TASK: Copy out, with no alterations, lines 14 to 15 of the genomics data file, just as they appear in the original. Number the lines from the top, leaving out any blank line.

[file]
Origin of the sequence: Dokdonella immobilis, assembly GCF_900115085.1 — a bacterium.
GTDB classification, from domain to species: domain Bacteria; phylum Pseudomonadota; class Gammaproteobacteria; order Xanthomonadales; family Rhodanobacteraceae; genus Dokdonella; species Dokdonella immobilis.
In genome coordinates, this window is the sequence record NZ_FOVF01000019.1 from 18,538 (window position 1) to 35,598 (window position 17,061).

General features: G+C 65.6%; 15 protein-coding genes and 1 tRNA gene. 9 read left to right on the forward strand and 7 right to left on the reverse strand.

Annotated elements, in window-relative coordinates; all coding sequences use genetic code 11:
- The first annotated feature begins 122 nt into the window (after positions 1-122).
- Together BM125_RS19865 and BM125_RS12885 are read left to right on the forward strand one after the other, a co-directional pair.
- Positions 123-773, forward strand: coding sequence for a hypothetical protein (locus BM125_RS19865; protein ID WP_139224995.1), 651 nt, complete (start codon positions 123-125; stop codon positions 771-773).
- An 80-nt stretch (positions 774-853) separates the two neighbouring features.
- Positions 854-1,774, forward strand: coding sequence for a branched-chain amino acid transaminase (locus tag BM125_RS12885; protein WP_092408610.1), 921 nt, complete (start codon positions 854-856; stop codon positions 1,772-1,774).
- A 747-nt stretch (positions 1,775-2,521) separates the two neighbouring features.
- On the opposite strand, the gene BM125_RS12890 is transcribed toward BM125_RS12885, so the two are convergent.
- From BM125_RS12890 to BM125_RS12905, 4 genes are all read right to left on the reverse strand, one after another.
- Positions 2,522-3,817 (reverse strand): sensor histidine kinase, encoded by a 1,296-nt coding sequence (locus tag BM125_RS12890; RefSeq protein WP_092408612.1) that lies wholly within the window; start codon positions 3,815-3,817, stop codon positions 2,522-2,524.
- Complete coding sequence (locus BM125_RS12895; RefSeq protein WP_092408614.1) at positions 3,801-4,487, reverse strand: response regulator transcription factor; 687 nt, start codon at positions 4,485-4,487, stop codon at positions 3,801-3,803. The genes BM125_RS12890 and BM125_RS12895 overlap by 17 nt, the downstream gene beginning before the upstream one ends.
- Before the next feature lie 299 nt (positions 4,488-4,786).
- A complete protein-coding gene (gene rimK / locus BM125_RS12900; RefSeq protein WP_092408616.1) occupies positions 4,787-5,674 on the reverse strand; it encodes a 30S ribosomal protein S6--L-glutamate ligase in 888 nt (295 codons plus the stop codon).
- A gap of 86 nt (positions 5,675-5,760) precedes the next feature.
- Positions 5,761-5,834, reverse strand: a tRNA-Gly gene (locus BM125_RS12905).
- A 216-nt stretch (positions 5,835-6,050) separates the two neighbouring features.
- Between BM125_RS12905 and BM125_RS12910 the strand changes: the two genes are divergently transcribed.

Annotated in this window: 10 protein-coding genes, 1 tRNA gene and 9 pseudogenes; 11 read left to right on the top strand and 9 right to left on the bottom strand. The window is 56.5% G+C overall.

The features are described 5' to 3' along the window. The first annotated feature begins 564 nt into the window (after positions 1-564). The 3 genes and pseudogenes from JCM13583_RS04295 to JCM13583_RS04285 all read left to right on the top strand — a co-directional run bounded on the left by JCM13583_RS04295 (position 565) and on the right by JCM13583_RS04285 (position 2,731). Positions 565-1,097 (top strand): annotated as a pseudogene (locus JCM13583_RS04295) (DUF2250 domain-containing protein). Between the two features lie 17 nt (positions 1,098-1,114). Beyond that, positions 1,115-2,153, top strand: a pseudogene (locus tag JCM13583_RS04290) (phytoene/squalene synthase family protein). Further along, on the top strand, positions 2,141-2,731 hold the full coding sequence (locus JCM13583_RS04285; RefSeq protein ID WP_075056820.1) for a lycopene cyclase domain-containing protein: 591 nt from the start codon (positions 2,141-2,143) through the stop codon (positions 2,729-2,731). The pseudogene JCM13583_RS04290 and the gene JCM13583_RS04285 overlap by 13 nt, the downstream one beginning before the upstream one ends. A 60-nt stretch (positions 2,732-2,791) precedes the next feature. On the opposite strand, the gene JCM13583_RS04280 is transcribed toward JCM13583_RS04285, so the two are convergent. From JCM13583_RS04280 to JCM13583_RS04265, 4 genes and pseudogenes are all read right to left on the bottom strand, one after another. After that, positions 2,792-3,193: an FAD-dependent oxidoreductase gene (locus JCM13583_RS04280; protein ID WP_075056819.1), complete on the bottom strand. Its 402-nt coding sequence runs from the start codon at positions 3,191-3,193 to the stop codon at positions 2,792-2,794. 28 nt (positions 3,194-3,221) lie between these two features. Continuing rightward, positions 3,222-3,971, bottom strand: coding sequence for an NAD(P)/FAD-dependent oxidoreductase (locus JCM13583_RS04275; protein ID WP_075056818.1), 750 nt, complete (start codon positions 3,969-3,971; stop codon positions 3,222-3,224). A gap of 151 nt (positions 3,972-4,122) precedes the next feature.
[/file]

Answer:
- Positions 2,522-3,817 (reverse strand): sensor histidine kinase, encoded by a 1,296-nt coding sequence (locus tag BM125_RS12890; RefSeq protein WP_092408612.1) that lies wholly within the window; start codon positions 3,815-3,817, stop codon positions 2,522-2,524.
- Complete coding sequence (locus BM125_RS12895; RefSeq protein WP_092408614.1) at positions 3,801-4,487, reverse strand: response regulator transcription factor; 687 nt, start codon at positions 4,485-4,487, stop codon at positions 3,801-3,803. The genes BM125_RS12890 and BM125_RS12895 overlap by 17 nt, the downstream gene beginning before the upstream one ends.